Blaming immigrants for Auckland’s failures lets the neoliberals off the hook. The health system is failing throughout the country in places that have not received immigration – eg Dunedin. Same with education. Same with transport.

          • Mike in Auckland says:

            Tat all said, I wonder what a vote winner raising taxes may be, as that is the only way to get more funding for all those services.

            As the missing million have disconnected themselves, or have given up hope and trust in politicians, they are hard to get to the voting booths or even to vote by post or perhaps online.

            The ones who do make sure they vote, they have vested interests and will make sure their taxes will not be increased, and then we have it, a fourth term for John Key.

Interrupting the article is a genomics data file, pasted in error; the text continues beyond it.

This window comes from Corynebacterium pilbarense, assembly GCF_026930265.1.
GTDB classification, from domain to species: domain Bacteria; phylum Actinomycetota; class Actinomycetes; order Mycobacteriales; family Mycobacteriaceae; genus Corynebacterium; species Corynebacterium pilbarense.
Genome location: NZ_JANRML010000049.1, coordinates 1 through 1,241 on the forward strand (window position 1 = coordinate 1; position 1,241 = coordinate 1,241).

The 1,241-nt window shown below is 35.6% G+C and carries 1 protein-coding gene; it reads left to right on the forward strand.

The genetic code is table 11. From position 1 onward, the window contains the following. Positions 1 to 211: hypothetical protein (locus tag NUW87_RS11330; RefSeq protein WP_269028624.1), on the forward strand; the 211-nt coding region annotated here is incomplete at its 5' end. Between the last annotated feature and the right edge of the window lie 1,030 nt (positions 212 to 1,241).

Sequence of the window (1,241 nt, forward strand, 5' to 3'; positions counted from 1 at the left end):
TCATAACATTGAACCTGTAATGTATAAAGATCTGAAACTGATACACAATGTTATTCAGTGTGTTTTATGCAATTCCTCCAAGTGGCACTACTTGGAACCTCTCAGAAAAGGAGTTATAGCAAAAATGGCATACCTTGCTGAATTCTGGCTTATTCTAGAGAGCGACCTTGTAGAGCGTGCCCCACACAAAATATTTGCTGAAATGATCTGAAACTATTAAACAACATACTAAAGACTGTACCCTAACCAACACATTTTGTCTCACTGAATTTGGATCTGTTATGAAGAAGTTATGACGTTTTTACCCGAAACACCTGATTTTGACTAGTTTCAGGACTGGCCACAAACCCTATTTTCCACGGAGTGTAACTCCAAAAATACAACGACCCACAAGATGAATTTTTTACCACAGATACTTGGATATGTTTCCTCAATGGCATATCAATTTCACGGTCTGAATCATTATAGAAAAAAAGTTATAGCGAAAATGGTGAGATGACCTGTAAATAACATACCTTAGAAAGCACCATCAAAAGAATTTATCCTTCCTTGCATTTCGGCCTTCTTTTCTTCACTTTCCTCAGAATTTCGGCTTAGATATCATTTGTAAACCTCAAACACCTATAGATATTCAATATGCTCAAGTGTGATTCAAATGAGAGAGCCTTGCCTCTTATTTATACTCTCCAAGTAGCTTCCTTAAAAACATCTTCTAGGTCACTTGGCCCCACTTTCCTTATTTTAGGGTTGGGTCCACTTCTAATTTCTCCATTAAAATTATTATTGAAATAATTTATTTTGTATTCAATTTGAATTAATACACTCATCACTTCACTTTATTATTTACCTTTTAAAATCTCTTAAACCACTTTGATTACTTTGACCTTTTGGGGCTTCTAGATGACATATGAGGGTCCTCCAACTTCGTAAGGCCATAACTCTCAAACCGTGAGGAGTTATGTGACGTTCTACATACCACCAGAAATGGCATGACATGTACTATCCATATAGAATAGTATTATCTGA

Immigration is a two edged sword, it also leads to competition for jobs and so, and keeps wages of ordinary workers and also the low paid down, and it may even impact on those still earning reasonable incomes.

            I consider New Zealand already over-populated, as in my view, we can only sustain the present population with an economy largely based on using fossil fuels and artificial fertilisers.

            The whole world is overpopulated, and this will bring massive problems in the medium to longer term future.

  13. Words says:

    Who he’s gonna call? you can bet it won’t be John key.

    • CLEANGREEN says:

      Yes WORDS,

      We see Winston as the only NZ saviour here,

      We do need a strong leader with a mandate a new turn and dismantle the political corruption.